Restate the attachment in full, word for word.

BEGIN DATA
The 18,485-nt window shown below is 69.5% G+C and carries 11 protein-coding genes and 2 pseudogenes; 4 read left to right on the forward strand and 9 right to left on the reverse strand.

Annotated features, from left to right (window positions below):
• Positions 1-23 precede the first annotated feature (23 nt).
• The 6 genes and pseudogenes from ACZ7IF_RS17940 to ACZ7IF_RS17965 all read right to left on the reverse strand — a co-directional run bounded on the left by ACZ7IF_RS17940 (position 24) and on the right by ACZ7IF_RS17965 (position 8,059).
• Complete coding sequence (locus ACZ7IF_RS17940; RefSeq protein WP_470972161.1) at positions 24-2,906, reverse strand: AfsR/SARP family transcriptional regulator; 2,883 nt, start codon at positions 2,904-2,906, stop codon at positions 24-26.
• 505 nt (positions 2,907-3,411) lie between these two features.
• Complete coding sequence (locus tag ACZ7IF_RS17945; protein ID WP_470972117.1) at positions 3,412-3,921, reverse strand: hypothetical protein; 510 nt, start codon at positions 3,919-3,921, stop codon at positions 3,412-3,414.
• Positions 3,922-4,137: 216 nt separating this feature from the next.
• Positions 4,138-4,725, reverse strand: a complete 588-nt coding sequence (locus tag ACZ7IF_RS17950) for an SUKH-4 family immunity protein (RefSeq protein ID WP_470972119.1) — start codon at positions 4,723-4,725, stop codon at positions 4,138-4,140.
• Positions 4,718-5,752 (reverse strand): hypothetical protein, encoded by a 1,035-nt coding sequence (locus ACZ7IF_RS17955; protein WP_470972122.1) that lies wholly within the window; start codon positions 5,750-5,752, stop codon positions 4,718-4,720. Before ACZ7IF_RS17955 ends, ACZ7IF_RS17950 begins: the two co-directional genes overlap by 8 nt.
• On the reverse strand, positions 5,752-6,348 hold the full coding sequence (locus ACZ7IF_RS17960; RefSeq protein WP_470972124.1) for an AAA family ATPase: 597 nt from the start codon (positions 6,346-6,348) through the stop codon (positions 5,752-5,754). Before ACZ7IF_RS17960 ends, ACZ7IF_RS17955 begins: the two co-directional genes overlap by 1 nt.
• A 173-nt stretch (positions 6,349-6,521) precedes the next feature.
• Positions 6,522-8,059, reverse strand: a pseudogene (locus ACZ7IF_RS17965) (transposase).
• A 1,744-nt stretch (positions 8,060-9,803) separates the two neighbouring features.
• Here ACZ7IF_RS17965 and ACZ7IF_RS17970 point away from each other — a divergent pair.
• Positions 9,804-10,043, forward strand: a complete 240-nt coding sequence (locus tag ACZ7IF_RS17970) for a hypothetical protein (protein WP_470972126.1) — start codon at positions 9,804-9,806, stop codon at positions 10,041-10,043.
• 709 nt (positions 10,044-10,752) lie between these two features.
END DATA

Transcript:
The 18,485-nt window shown below is 69.5% G+C and carries 11 protein-coding genes and 2 pseudogenes; 4 read left to right on the forward strand and 9 right to left on the reverse strand.

Annotated features, from left to right (window positions below):
• Positions 1-23 precede the first annotated feature (23 nt).
• The 6 genes and pseudogenes from ACZ7IF_RS17940 to ACZ7IF_RS17965 all read right to left on the reverse strand — a co-directional run bounded on the left by ACZ7IF_RS17940 (position 24) and on the right by ACZ7IF_RS17965 (position 8,059).
• Complete coding sequence (locus ACZ7IF_RS17940; RefSeq protein WP_470972161.1) at positions 24-2,906, reverse strand: AfsR/SARP family transcriptional regulator; 2,883 nt, start codon at positions 2,904-2,906, stop codon at positions 24-26.
• 505 nt (positions 2,907-3,411) lie between these two features.
• Complete coding sequence (locus tag ACZ7IF_RS17945; protein ID WP_470972117.1) at positions 3,412-3,921, reverse strand: hypothetical protein; 510 nt, start codon at positions 3,919-3,921, stop codon at positions 3,412-3,414.
• Positions 3,922-4,137: 216 nt separating this feature from the next.
• Positions 4,138-4,725, reverse strand: a complete 588-nt coding sequence (locus tag ACZ7IF_RS17950) for an SUKH-4 family immunity protein (RefSeq protein ID WP_470972119.1) — start codon at positions 4,723-4,725, stop codon at positions 4,138-4,140.
• Positions 4,718-5,752 (reverse strand): hypothetical protein, encoded by a 1,035-nt coding sequence (locus ACZ7IF_RS17955; protein WP_470972122.1) that lies wholly within the window; start codon positions 5,750-5,752, stop codon positions 4,718-4,720. Before ACZ7IF_RS17955 ends, ACZ7IF_RS17950 begins: the two co-directional genes overlap by 8 nt.
• On the reverse strand, positions 5,752-6,348 hold the full coding sequence (locus ACZ7IF_RS17960; RefSeq protein WP_470972124.1) for an AAA family ATPase: 597 nt from the start codon (positions 6,346-6,348) through the stop codon (positions 5,752-5,754). Before ACZ7IF_RS17960 ends, ACZ7IF_RS17955 begins: the two co-directional genes overlap by 1 nt.
• A 173-nt stretch (positions 6,349-6,521) precedes the next feature.
• Positions 6,522-8,059, reverse strand: a pseudogene (locus ACZ7IF_RS17965) (transposase).
• A 1,744-nt stretch (positions 8,060-9,803) separates the two neighbouring features.
• Here ACZ7IF_RS17965 and ACZ7IF_RS17970 point away from each other — a divergent pair.
• Positions 9,804-10,043, forward strand: a complete 240-nt coding sequence (locus tag ACZ7IF_RS17970) for a hypothetical protein (protein WP_470972126.1) — start codon at positions 9,804-9,806, stop codon at positions 10,041-10,043.
• 709 nt (positions 10,044-10,752) lie between these two features.